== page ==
For I am (still) nine years old, sitting on the couch, reading Calvin & Hobbes.

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Likewise, the existence of memory brings within each of us the reminder of eternity, the future existence of all that is. For just as memory transports us back into the garden, so it allows us (if we allow ourselves) to stand upon an overturned box and peer across the fields of time, to look forward to the culmination of the story that began and ends in a new garden on the other side.

For the existence of a memory dictates the necessity of its purpose; if one believes in God then one believes in the omnipotence of the Being under who’s direct rule all things come together. But even if one is not compelled to put their faith in such a notion, they are struck by the inevitable conundrum of having to account for things with no purpose; evolution and chance cannot dictate the creation of a purposeless thing and logic provides no outside force which could, feasibly, supply it.

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The conundrum of memory, then, is that there must be a purpose. And what could be the purpose of archived remnants of objects, people, and events that no longer exist save for the foreshadowing of their renewal? What could be the point of a programmatic hope within the soul of each individual, save for the renewal and fulfillment of said hope?

I am increasingly convinced that what has drawn me to Watterson’s work all these years is not so much the quirky timelessness of his creation but the way it ended. The fading notes of a song are its most beautiful portion, for the silence that follows is a reminder of its existence and beckons to the reality that it can and will be played again. Any artist when thoroughly examined will be found with similar traces of eternity dusting their fingertips.

In Watterson’s voluntary and drastically intentional withdrawal from the public eye, however, every scrap of evidence was brought forward into the light. Fans demanded to know why a good thing had to come to an end. Why in a world where spouses abandoned each other, bullets ripped through children’s brains, car accidents took promising athletes, photographs fade and foundations crumble, why in this world did a boy and a tiger also cease to be? In Watterson’s accompanying silence (save for a couple of statements that were few and far between) the jury convened and concluded that, contrary to initial evidence, Watterson’s artwork hadn’t disappeared. For the story in which it played a small part, the story which had lodged itself into the memory of so many people, was part of a larger story, a grandeur story. Nothing had come to an end.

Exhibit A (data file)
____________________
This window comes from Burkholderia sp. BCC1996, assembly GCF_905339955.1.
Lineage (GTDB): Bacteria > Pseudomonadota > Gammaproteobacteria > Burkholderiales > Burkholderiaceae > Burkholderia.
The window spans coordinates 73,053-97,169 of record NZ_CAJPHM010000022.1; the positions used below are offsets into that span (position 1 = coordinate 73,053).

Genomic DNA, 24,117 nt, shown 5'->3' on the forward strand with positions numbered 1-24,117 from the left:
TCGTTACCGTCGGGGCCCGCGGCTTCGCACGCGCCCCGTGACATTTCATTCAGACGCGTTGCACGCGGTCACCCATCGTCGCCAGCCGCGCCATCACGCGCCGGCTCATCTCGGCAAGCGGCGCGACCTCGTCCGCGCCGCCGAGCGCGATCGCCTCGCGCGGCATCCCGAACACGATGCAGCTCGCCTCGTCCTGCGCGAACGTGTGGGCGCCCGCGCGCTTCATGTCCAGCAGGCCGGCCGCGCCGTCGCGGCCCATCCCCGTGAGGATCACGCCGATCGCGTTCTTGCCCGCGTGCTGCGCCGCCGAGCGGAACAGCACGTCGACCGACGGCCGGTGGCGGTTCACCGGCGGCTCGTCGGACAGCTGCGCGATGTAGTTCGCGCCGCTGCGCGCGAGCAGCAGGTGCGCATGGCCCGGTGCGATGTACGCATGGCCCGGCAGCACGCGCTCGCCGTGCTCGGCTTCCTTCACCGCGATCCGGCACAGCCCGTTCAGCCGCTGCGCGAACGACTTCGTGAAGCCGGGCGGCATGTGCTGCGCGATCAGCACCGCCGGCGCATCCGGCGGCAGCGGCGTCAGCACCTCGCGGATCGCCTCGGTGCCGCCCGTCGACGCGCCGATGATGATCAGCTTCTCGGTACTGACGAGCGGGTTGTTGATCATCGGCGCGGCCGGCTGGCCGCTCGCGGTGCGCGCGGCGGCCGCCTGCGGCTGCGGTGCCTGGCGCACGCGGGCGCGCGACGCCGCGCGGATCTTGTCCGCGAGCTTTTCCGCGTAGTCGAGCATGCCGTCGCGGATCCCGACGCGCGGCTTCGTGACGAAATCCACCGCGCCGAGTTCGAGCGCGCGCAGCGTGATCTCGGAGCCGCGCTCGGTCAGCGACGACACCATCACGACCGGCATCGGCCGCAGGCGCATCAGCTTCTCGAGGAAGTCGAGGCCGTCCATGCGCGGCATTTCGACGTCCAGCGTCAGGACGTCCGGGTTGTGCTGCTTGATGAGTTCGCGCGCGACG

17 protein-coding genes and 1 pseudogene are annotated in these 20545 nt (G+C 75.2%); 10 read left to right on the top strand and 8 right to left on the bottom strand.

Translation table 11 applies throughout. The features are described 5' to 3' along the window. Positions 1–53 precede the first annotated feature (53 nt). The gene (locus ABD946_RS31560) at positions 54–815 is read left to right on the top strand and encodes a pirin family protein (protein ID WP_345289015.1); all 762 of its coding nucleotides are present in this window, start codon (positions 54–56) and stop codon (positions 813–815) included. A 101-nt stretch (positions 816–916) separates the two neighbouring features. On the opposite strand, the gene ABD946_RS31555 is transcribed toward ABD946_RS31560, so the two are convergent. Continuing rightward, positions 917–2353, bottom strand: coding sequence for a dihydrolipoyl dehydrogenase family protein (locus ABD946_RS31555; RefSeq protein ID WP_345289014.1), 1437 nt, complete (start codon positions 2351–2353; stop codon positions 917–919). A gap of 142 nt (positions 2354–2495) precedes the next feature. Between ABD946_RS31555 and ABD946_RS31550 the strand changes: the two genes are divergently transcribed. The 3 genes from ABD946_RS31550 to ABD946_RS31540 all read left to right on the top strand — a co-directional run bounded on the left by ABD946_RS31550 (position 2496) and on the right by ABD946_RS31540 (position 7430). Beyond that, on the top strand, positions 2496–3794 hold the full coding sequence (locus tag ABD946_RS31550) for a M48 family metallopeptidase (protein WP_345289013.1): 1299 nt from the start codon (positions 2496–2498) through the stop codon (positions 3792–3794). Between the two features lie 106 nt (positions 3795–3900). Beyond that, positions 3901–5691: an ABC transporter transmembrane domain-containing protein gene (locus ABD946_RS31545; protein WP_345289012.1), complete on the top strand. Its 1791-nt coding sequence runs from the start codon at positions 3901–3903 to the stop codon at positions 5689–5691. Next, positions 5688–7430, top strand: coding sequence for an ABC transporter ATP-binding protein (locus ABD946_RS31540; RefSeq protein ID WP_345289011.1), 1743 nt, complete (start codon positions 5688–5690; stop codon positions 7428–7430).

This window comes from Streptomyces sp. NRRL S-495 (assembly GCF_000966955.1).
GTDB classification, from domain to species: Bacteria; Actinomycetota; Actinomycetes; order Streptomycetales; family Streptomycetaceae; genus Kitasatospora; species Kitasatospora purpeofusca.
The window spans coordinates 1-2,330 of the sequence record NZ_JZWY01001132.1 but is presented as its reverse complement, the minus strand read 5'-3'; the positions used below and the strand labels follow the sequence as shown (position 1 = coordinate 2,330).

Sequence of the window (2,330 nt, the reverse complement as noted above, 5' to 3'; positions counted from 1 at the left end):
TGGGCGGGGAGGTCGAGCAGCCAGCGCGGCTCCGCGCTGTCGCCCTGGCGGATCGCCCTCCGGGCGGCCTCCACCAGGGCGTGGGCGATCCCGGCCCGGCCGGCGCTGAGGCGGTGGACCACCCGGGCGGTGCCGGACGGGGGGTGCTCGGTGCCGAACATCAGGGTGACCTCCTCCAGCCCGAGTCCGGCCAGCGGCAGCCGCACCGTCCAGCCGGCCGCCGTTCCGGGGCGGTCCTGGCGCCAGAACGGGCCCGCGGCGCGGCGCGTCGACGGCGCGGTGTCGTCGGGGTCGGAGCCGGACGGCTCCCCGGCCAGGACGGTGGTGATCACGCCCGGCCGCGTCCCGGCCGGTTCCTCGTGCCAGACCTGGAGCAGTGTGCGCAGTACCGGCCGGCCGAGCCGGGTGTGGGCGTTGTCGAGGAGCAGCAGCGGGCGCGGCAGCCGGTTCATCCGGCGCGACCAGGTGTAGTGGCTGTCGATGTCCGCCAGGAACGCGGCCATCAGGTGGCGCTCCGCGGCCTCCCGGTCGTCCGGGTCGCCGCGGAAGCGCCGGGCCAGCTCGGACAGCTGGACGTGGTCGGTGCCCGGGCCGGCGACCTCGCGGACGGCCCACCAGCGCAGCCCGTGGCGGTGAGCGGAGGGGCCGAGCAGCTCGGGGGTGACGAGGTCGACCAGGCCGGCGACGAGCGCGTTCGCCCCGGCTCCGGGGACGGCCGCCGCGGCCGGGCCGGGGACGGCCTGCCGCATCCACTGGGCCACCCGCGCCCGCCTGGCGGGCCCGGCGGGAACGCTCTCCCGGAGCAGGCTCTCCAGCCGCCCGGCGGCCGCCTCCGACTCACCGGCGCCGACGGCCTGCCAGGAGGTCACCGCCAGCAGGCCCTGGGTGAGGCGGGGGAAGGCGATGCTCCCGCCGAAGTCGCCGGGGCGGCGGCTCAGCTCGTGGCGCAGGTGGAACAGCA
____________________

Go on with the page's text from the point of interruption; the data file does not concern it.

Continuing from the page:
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And so I am confronted with the reality in my own life that I am still nine years old sitting on a couch reading Calvin & Hobbes. The pertinent reality of my existence is not dictated by the confinements of time. But rather, from outside of time there is/was/will be an Artist whose story I have been crafted into.

It is this story that compels me. It is this story that becomes my substance. It is this story that prompts me to find hope in the ballad of a boy and his tiger.

It is this story that teaches me, against first instinct, to take joy in the cessation of good things.